How to Get Your Wings Back as a Single Parent Empty Nester

Doing things solo isn't easy. But anyone can overcome single-parent empty nester challenges with the right tools and support systems.

Updated February 24, 2024
Mother helping daughter pack for college

Being an empty nester is hard enough, but being a single parent empty nester can be even more difficult. Without the built-in support system and distraction that a partner can provide, empty nesting often becomes overwhelming and all-encompassing. But these big feelings won't last forever! Learn how to cope with them and discover some activities you can try to help you move forward. 

How to Cope With the Emotional Toll of Being an Empty Nester 

As a single parent, your relationship with your child probably looks very different than the ones you see modeled with two or more parental figures. Having been only the two of you for many years, it's natural that you'd rely heavily on each other for emotional support, comfort, and camaraderie. Because of this intermingling, you may be more enmeshed with your child, and that can impact how you navigate being an empty nester. 


Grief doesn't just come with the death of something (a person, a dream, etc). Rather, it can stem from any kind of loss — or the threat of one. Given that, it's totally normal for you to experience grief-like symptoms in the coming months or weeks before your child leaves home. Anxious anticipation might also accompany the grief as you gear up to let your child go out into the world on their own. Typical grieving symptoms include crying, feeling on edge, difficulty sleeping, and change in appetite.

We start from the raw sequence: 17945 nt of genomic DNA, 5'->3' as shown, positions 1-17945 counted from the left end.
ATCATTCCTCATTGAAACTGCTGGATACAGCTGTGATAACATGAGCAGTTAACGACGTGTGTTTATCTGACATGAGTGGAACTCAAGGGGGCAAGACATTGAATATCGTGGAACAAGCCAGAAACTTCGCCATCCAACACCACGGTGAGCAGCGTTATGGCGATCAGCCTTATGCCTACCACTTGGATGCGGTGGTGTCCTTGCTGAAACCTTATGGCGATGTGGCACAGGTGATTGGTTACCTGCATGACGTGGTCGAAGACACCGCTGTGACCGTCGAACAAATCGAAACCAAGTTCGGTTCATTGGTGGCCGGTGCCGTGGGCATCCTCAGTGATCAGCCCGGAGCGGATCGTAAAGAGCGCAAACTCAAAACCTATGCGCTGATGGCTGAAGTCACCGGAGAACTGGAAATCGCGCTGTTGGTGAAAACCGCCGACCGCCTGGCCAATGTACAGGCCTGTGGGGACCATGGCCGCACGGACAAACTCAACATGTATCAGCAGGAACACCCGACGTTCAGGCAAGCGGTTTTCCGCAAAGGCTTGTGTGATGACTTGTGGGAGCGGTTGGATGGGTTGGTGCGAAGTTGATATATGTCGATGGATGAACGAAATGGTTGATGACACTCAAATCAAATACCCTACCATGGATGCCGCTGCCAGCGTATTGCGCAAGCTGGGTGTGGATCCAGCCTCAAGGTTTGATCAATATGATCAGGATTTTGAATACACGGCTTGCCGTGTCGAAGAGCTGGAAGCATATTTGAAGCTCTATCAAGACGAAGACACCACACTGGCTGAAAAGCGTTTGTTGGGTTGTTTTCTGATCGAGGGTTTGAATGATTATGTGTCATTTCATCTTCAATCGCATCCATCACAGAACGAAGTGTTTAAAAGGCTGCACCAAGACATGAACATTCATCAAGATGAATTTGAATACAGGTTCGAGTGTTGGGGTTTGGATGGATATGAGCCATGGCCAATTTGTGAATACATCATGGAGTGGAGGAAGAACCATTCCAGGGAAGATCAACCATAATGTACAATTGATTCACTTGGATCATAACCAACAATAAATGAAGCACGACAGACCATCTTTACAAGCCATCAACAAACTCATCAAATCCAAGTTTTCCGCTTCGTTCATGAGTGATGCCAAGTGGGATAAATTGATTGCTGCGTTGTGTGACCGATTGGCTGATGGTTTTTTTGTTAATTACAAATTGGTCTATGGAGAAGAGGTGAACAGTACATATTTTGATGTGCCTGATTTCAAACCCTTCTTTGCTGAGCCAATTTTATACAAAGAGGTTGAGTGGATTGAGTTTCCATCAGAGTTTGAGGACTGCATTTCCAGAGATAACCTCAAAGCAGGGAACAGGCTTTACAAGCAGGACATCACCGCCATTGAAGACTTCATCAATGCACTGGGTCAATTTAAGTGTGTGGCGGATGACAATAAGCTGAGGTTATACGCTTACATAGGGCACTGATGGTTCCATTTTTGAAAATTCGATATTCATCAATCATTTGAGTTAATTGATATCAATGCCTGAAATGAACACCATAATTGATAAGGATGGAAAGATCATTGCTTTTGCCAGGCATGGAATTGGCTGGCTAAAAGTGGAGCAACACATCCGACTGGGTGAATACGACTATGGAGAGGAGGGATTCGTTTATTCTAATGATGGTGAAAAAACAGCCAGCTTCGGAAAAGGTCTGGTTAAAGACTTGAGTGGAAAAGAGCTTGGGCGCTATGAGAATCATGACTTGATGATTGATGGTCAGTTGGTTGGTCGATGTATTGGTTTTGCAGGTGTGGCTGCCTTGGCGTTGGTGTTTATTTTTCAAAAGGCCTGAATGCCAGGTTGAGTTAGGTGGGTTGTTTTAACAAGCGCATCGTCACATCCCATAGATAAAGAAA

Unlike two-parent households where the couple has the chance to connect with someone else over the same experience, you may have a more difficult time explaining the emotional process to friends and family members. They aren't going through it with you, so there's always going to be a barrier between how you're feeling and how they perceive what you're feeling. 


You may experience some depressive symptoms as you start to adjust to your kid being away from home. Common symptoms include changes in appetite, changes in sleep patterns, chronic sad mood, frequent crying, irritability, isolating behaviors, and increased negative thoughts. Looking at your child's empty room, seeing your child's normal hangout spot within the house, and their empty chair at the dinner table might trigger a deep sadness and emotional response. 

Like with any big adjustment, you can't predict how and when these symptoms will hit (if they do). You may experience these symptoms prior to your child leaving, or shortly after. In two-parent households, one partner may notice these symptoms in their partner much earlier than friends or family have the chance to in single-parent homes. This feedback loop of isolation looks like feeling alone because of your kid's absence, removing yourself from social situations because of your feelings, and people not reaching out to give you space to process your feelings, which leads to you feeling more alone. 


woman opening a window

Being an empty nester is a huge transition. Going from a two (or more) person household to a single-person household can feel like a shock to the system and will definitely take some getting used to. You may experience intense loneliness, especially at the beginning of the transition. But rest assured that this usually lessens over time. As with all wounds, they start to ache less as they heal. There may still be moments, even long after the child has left, that bring up these lonely feelings again, but having reached the other side of them before should make them easier to swallow. 

In two-parent households, it may feel like you've got easier access to support, as you've got a partner who lives with you. For some, living alone can feel very isolating and stressful. You may feel like it's harder to get support during this process, especially during the evening when your external support system's gone to bed. 


Feeling anxious leading up to your kid's departure is completely normal. Know that anxiety is the body's way of signaling discomfort. Take time to process the emotions that are coming up. Typical symptoms include excessive future planning, tension within the body, panic attacks, feeling agitated or high-strung, and having difficulty relaxing.